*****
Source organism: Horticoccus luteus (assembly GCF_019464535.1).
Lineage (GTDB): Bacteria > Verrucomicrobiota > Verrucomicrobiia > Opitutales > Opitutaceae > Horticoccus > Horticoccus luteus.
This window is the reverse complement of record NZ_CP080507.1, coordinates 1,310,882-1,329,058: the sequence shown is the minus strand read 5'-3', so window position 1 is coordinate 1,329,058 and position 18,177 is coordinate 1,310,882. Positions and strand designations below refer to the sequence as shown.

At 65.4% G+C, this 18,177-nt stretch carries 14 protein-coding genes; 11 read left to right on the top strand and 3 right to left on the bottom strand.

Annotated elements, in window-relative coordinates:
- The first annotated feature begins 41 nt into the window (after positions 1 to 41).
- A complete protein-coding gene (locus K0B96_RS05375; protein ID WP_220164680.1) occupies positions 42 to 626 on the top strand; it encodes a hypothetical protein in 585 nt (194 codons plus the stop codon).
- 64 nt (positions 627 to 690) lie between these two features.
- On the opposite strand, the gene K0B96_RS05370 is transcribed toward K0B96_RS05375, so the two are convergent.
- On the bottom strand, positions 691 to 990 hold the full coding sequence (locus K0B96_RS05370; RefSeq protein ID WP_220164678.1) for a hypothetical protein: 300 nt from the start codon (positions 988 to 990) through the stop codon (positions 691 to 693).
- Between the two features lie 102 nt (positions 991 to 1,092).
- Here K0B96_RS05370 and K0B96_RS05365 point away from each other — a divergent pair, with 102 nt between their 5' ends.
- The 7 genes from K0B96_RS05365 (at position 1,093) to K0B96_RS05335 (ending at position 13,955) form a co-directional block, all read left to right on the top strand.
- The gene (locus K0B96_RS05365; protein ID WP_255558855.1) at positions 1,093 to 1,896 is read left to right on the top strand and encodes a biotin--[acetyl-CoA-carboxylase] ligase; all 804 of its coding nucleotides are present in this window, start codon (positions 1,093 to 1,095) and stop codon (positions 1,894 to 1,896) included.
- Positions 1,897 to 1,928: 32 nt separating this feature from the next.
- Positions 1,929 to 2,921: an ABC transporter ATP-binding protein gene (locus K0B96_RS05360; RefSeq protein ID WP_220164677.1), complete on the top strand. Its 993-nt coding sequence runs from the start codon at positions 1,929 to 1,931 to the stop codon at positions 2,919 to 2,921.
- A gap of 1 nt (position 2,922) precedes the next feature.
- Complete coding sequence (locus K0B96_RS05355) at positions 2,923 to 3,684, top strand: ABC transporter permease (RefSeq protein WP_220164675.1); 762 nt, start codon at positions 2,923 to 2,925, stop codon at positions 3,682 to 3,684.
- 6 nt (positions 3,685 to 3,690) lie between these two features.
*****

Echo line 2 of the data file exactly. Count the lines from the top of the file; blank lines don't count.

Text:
Lineage (GTDB): Bacteria > Verrucomicrobiota > Verrucomicrobiia > Opitutales > Opitutaceae > Horticoccus > Horticoccus luteus.